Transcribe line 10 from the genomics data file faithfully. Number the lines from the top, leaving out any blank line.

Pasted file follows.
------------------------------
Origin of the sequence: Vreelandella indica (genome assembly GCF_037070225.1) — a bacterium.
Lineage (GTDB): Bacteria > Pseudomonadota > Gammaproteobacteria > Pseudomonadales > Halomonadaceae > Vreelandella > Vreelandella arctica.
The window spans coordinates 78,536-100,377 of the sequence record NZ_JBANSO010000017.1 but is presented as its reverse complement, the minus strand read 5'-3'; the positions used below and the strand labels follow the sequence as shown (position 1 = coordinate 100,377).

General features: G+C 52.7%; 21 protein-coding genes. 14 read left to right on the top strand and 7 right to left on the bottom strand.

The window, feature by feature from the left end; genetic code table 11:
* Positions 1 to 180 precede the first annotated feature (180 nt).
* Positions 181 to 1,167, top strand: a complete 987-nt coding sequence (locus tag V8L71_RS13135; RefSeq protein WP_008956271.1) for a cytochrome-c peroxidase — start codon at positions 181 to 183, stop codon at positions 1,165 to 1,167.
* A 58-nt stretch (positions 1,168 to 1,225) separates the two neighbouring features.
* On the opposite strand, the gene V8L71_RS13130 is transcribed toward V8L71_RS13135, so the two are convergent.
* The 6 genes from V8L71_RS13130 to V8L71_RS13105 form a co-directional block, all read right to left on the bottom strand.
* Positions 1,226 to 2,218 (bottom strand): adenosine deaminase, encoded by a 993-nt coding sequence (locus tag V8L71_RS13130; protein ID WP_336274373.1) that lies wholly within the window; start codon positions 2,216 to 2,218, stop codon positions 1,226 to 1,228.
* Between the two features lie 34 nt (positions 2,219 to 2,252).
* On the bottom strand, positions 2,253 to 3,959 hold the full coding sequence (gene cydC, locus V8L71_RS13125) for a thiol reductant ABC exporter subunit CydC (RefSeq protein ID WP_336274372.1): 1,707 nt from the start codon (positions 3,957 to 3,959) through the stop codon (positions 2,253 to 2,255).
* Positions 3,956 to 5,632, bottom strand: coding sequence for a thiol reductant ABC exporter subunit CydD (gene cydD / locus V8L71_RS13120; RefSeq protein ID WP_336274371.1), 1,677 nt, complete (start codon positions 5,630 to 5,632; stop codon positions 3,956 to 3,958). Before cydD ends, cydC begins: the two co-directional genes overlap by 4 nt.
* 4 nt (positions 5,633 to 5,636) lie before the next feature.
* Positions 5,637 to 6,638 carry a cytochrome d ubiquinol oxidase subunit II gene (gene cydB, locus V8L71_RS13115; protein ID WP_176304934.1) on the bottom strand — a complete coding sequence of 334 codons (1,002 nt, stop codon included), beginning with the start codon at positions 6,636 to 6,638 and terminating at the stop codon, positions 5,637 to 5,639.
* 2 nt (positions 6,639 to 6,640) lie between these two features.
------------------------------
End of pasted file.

* The 6 genes from V8L71_RS13130 to V8L71_RS13105 form a co-directional block, all read right to left on the bottom strand.